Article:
I want my party back

Today a guest blogger, Marc Seals, offers another perspective on politics and the turmoil in Wisconsin:

After nearly two decades of being a Republican, I must face the reality that my party has abandoned me.

In the early 1990s, I became a registered Republican. I was a public school English teacher in Georgia who felt betrayed by the leftward shift of the Democratic Party; it seemed that there was no longer room for moderate or conservative Democrats. I took the call for the Republican Party to be a “big tent” at face value and jumped ship.

I was strongly opposed to the idea of teachers being unionized. Unions were for blue-collar workers, I thought. Unions create an antagonistic relationship between employees and management, I thought. In fact, I was the campus representative for two non-union teachers associations– the Professional Association of Georgia Educators and the Professional Educators’ Network (in Florida). These organization existed to provide an alternative to the teachers’ unions; even so, I never heard anyone within those organizations say that the unions did not have a fundamental right to exist.

Even when I returned to graduate school, I stuck by my conservative principles. This was rather lonely at times, I will confess, but I believe that education should not be a partisan issue. I have never voted straight party line, because I agree with the Clinton-era Republican mantra that “character counts.” Nevertheless, I have voted for far more Republicans than Democrats over the last two decades.

I finally earned my PhD in 2004 (after ten years of college), and I moved to Wisconsin to take a position on the faculty at the University of Wisconsin-Baraboo/Sauk County. The pay here was quite a bit lower than in other Midwestern states, but the benefits package helped make up for that. We were paid less because the benefits were more generous. I fell in love with Wisconsin and the Baraboo community. I have become a die-hard Packers fan. I root for the Badgers (unless they are playing my alma mater). I have endured the coldest weather in decades (2006) and the snowiest winter on record (2007) with my smile intact. In short, I have made this my home.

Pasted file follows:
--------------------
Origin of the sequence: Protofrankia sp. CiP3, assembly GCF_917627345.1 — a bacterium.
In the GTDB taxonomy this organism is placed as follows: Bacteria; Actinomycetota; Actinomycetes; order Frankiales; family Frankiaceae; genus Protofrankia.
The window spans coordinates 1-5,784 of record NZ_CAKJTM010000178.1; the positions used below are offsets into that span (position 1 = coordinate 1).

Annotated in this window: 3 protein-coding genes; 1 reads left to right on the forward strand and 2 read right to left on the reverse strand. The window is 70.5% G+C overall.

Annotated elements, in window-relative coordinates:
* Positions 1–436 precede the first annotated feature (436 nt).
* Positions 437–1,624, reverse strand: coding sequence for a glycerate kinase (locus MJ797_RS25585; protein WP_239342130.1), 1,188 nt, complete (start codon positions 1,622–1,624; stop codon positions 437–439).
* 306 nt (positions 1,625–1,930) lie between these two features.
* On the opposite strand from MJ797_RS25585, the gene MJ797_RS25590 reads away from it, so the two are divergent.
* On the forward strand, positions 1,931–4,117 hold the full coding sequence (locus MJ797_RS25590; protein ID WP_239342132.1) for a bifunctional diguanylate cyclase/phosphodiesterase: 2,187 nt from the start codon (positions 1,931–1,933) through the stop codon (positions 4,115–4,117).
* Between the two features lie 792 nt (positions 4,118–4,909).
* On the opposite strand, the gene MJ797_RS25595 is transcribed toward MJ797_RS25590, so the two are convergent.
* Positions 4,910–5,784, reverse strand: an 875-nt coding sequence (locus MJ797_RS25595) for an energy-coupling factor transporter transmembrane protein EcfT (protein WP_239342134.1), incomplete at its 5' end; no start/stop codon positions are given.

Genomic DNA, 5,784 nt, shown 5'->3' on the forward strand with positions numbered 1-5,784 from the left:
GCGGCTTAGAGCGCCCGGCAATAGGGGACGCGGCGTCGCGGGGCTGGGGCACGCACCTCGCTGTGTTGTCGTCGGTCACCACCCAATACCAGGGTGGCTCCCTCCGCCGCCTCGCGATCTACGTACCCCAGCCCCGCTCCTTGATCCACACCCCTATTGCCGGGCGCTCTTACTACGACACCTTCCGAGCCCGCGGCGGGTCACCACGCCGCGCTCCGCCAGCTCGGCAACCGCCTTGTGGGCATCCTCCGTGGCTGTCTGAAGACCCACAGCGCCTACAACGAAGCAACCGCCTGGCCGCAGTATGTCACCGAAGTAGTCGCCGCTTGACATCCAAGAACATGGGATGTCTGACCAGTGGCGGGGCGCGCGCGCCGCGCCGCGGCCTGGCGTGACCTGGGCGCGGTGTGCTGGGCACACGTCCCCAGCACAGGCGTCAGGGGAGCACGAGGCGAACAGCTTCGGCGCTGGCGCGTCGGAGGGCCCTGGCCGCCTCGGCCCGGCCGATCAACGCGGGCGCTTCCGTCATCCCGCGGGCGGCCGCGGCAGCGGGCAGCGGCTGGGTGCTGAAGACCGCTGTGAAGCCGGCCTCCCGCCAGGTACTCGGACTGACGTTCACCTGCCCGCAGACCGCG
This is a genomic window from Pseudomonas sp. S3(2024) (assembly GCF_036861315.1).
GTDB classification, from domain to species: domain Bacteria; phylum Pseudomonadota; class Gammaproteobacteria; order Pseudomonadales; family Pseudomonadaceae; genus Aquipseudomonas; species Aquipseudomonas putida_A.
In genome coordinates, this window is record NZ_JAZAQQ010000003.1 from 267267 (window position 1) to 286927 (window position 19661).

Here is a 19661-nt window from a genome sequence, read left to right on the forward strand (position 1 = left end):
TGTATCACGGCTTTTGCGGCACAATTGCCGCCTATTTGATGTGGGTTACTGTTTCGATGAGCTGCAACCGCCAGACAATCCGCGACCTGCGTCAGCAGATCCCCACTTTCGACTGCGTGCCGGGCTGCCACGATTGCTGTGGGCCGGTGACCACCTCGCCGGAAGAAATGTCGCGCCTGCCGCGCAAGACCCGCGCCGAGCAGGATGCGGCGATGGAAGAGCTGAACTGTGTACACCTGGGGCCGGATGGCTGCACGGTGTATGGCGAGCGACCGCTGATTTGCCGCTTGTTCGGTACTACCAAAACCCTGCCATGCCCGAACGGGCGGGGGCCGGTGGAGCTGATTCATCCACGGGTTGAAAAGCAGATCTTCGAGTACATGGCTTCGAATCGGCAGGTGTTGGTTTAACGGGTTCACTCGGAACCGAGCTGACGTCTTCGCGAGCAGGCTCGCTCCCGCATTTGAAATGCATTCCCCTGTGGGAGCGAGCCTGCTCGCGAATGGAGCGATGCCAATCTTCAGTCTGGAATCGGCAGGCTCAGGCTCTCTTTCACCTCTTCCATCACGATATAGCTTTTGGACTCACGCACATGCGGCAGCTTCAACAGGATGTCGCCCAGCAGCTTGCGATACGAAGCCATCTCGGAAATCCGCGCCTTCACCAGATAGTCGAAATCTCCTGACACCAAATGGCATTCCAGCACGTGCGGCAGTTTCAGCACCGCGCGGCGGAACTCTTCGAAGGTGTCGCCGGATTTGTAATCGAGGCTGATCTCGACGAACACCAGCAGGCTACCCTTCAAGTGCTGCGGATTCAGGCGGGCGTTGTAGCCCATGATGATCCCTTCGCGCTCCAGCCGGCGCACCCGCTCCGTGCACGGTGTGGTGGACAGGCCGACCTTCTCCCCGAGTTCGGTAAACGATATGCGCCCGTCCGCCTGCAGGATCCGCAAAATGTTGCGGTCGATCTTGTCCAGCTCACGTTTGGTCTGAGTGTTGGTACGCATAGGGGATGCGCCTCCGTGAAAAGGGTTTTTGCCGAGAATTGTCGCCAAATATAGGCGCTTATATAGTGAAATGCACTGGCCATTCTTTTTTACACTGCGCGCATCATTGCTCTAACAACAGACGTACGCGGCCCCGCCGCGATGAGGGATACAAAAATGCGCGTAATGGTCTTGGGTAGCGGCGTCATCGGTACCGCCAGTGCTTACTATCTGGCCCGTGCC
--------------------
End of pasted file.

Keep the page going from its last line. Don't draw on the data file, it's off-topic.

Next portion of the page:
Every year that I have lived here, we have not received even a cost of living increase; we accepted this because we were told that it was the only way that we could keep our benefits package. When the economy sunk into recession, we had a legislatively approved raise taken away and replaced by furloughs that amounted to a 3% cut in pay. We have endured this pay cut for each of the last two years. When people ask what I make as a professor, I ask them what they think I make– they usually guess a sum that is at least twice my salary. In addition, we accepted larger class sizes (and thus a larger grading burden) to help the state balance the budget.

Now the governor says that it is time that state employees pay their share. After years of flat salaries and even pay cuts, to hear that we have not sacrificed is insulting and disingenuous. I teach 100 students a semester in classes in American literature, film, and composition. I am the faculty sponsor of the Navigators Christian Fellowship, the faculty sponsor of the UW-BSC Disc Golf Club, and the Director of the Honors Program. I work about sixty hours a week (because that is how long it takes to do my job well). In short, I work hard and (I think) do a good job (as may be evidenced by the fact that three times in four years, the students have selected me as “faculty member of the year”).